There are about thirty of us in this Starbucks in the Chicago neighborhood where I’m spending my afternoon, and it seems that we are all engaged in something important to us. Some of us are reading, many of us are studying or doing some type of homework. Some are writing, and some are deeply immersed in conversation. A mom snuggles the toddler on her lap while she reads the newspaper. One lady is gripping a highlighter and pouring though stacks of papers filled with text, and I feel certain that she is pulling themes for qualitative research, just as I was doing a few years ago when I was writing my dissertation. And I am sipping tea, grateful to be enjoying self-directed professional learning time for a few hours.
When do you find time for professional learning? I don’t mean when do you go to workshops or discuss and share at meetings or (for Illinois administrators) attend Administrator Academies? I mean when do you read/watch/write/talk/create/learn because doing so is meaningful to you as a learner and leader and teacher of others? I’ve tried all sorts of things… I’ve blocked out dedicated time on my calendar during the work day, but have usually not lasted past a week or so. I simply cannot ignore the ringing phone or knock on the door, and well, let’s just say that I’m still on the road to recovery when it comes to the whole Checking Your Email Thing. Bottom line: at work, work distracts me from work. Or I’ve decided that I’ll focus on professional learning while I have lunch, but then I don’t have lunch, or I meet during lunch, or I actually catch up with someone at lunch. For me, my best self-directed professional learning happens outside of the work day. It happens as I listen to an audio book or podcast in the car or on the treadmill (currently enjoying HBR’s podcast Women at Work). It happens when I read an article on Twitter while my husband drives. It happens when I dive into a book on leadership or learning on a weekend afternoon. (Recent good read: Daniel Pink’s When, which fed my nerdy interest in the topic of Time.)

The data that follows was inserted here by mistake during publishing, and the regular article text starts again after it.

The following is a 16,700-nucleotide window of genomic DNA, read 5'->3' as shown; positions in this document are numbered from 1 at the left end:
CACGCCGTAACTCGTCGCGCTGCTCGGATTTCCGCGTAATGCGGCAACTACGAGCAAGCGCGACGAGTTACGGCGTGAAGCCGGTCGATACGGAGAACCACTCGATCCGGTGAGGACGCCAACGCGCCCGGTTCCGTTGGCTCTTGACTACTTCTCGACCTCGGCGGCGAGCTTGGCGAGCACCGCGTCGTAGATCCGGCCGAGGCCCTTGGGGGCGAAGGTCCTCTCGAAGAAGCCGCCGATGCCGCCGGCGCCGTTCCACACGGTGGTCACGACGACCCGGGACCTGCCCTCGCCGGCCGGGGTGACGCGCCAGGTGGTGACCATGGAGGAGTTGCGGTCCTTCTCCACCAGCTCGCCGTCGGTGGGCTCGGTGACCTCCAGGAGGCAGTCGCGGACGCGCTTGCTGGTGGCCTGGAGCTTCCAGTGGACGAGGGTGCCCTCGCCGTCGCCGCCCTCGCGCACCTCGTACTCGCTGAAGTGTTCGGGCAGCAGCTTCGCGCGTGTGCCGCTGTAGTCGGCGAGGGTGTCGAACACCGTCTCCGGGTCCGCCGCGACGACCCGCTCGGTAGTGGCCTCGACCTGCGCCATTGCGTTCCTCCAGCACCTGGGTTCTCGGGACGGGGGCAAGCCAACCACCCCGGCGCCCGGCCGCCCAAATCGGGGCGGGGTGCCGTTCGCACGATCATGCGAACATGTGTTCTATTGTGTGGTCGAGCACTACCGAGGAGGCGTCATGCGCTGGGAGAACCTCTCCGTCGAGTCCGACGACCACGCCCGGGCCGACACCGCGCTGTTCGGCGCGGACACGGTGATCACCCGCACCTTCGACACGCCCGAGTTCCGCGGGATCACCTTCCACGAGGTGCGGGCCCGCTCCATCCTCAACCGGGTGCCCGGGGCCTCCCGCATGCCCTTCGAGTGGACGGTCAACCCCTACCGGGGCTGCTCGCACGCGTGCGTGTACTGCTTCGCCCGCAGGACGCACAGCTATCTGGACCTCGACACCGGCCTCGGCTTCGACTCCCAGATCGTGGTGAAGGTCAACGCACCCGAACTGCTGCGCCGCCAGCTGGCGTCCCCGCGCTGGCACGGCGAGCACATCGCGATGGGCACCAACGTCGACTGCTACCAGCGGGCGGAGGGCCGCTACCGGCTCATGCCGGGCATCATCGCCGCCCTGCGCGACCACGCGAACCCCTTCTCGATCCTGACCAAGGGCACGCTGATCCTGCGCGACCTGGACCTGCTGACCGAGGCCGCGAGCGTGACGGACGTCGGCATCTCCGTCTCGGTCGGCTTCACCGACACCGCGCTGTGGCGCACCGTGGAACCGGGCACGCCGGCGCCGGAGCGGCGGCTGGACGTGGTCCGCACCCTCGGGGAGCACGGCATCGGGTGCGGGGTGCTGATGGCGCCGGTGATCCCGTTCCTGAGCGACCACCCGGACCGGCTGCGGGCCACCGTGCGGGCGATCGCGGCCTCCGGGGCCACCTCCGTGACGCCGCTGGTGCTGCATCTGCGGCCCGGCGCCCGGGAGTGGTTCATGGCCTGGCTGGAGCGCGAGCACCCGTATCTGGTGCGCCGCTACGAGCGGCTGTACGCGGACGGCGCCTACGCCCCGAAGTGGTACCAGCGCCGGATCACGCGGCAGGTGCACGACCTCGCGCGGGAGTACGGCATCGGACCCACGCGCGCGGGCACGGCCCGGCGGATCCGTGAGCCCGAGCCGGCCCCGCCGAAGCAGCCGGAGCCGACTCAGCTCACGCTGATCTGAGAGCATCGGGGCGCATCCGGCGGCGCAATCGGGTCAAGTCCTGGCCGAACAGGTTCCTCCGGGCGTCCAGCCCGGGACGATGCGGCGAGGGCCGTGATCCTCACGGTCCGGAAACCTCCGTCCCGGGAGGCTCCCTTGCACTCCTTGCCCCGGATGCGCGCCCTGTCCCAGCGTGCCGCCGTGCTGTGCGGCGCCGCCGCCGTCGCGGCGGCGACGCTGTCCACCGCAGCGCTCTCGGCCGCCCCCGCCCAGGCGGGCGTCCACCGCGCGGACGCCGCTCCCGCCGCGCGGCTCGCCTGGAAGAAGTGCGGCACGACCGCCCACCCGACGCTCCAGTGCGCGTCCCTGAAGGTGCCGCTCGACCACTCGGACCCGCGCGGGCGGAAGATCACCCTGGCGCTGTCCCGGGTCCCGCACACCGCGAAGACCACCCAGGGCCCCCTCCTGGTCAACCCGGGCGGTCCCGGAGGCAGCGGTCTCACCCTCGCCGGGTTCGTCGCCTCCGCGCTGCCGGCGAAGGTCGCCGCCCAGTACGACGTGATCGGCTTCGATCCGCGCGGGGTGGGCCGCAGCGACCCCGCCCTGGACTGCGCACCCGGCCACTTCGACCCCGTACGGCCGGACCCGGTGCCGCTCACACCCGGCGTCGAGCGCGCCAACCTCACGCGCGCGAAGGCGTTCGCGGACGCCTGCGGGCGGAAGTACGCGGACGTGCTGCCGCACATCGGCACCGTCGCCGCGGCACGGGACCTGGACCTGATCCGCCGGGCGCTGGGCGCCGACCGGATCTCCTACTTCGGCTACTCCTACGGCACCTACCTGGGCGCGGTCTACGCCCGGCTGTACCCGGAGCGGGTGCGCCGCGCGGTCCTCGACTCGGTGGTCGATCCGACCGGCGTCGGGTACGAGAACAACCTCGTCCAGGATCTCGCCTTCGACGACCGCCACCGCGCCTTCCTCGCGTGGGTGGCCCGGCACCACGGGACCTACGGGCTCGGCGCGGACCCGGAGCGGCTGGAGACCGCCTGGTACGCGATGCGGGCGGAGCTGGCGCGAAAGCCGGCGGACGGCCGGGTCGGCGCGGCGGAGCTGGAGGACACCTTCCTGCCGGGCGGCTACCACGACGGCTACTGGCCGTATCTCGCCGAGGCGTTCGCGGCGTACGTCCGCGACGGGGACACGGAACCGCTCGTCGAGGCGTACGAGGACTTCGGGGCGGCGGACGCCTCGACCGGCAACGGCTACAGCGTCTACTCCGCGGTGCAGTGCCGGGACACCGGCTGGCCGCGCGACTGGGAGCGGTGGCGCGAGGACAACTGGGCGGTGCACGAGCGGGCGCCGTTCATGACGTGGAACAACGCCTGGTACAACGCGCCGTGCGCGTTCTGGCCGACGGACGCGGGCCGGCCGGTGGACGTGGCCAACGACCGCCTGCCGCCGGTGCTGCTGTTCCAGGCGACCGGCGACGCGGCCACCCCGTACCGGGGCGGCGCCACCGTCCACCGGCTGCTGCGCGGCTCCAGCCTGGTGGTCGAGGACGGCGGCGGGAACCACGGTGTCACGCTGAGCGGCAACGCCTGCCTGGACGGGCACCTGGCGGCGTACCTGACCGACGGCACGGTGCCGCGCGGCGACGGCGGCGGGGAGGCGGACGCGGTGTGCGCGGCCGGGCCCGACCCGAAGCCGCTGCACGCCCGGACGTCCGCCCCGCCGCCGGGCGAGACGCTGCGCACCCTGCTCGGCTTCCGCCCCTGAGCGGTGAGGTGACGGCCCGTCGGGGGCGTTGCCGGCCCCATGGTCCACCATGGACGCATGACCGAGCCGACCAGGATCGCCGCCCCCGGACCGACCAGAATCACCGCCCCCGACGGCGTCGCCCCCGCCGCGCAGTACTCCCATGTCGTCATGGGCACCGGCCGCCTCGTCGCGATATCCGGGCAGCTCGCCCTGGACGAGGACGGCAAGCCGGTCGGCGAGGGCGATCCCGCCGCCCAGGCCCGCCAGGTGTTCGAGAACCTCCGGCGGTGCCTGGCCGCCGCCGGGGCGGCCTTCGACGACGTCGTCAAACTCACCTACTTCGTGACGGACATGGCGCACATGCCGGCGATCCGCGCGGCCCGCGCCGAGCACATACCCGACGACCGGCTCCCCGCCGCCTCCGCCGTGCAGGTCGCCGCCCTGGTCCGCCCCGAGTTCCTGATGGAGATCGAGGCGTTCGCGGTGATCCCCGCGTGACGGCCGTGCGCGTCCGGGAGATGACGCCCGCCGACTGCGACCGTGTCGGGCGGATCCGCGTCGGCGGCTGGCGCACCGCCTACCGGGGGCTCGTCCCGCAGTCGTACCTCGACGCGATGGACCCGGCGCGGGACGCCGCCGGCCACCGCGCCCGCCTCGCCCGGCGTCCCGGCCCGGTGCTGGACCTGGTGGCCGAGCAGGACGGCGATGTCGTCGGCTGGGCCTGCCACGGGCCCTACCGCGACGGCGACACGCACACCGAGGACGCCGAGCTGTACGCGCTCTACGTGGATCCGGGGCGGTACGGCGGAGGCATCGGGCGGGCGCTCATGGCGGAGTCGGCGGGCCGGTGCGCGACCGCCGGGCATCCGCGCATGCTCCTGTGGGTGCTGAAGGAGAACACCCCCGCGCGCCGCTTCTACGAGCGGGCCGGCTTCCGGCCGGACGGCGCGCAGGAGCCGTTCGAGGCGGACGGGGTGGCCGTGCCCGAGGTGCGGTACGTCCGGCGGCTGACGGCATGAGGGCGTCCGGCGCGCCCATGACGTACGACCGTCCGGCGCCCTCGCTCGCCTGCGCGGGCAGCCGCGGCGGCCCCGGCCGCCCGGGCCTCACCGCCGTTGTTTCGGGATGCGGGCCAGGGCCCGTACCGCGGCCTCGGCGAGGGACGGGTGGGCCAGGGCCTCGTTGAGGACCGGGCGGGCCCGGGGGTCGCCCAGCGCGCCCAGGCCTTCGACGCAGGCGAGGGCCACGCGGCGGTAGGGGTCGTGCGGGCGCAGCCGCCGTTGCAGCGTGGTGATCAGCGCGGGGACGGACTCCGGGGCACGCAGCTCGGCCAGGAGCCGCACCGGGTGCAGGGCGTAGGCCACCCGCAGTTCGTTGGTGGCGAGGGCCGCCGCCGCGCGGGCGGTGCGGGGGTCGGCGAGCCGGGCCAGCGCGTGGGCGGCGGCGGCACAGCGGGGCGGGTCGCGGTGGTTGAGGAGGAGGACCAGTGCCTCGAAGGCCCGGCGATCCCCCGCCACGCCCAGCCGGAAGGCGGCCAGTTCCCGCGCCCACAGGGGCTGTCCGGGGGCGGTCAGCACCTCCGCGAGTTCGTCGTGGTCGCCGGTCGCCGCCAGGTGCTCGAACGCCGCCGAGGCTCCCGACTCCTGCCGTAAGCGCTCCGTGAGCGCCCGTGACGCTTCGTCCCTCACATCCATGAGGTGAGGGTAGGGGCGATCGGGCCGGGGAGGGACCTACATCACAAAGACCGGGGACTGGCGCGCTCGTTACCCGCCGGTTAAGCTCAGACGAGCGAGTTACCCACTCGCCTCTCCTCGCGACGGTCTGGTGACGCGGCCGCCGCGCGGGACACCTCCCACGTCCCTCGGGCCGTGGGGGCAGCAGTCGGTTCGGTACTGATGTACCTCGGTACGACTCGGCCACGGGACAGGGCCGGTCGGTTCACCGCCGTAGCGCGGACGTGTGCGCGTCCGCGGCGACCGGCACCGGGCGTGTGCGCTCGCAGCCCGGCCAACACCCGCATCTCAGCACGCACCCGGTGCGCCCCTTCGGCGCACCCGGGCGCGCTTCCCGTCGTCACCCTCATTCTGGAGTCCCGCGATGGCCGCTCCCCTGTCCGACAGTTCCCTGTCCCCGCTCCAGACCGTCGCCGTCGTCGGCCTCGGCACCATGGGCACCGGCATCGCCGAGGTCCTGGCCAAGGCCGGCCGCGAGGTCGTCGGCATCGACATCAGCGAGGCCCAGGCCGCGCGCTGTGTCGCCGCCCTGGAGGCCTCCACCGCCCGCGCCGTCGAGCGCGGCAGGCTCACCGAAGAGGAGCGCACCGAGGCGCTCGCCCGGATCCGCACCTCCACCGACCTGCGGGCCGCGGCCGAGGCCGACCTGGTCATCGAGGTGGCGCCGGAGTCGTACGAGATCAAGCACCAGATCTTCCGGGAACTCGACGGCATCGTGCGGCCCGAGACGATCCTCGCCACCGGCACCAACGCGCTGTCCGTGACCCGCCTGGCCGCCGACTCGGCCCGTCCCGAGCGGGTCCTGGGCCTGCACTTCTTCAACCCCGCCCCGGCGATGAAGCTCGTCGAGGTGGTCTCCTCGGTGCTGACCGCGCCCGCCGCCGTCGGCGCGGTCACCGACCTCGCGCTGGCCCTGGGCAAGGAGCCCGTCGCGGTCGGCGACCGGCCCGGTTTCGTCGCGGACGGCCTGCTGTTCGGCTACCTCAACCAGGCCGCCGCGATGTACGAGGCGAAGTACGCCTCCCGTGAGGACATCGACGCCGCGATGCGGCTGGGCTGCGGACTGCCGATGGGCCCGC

Enter: The Starbucks in Lincoln Square.
My husband Larry has been taking guitar lessons at the Old Town School of Folk Music for years now, and I enjoy coming down here to Lincoln Square with him, pretending I’m cool enough to actually live out here. (I’m not. I don’t.) Last spring, I even took a class myself, enjoying thinking about teamwork while singing with a nice group of people. (Curious? I wrote about it… Work Team Lessons While Singing Doo Wop… Who Knew?) However, this autumn the electric guitar class that Larry wanted to take didn’t match up with any vocal classes, and so I’ve dedicated the time to my own professional learning.
Here I sit in Starbucks down the street from the Old Town School, sipping on my hot drink, reading, writing, maybe watching, and learning. There is one simple rule: I deny the urge to do any of the work that is specific to my job description as a school district administrator. I’m not answering email and I’m not completing a project that is staring at me from my Google Task List. I have been a working adult long enough to know that the email will never be to zero, and neither will the task list. So it is up to me to save myself! This is time that I use to develop myself as a learner, teacher, and leader so that I may be useful to others in ways that may not be described within that job description. I may be reading articles, possibly those shared by people I respect in my PLN, or retrieved elsewhere. (The newest issue of Ed Leadership showed up in my email box yesterday, and I’m itching to get to those articles on Social Emotional Learning. Also, our Assistant Superintendent for Curriculum and Learning just shared an article about listening with compassion in the classroom… looking forward to reading that today, too!) I might use the time for reflective writing. (Does this blog post count? Yes, I think so. I’m thinking about thinking. Very “meta”.) I may be reading a book. (Next week, I plan to dig into Rath’s Strength’s Based Leadership, lent to me by colleague and Learning Leader Alicia Duell!) I may be watching a Ted Talk; I may be digging into the Illinois State Board of Education website, reading about something that is coming down the pike. Sometimes, a muffin may be involved.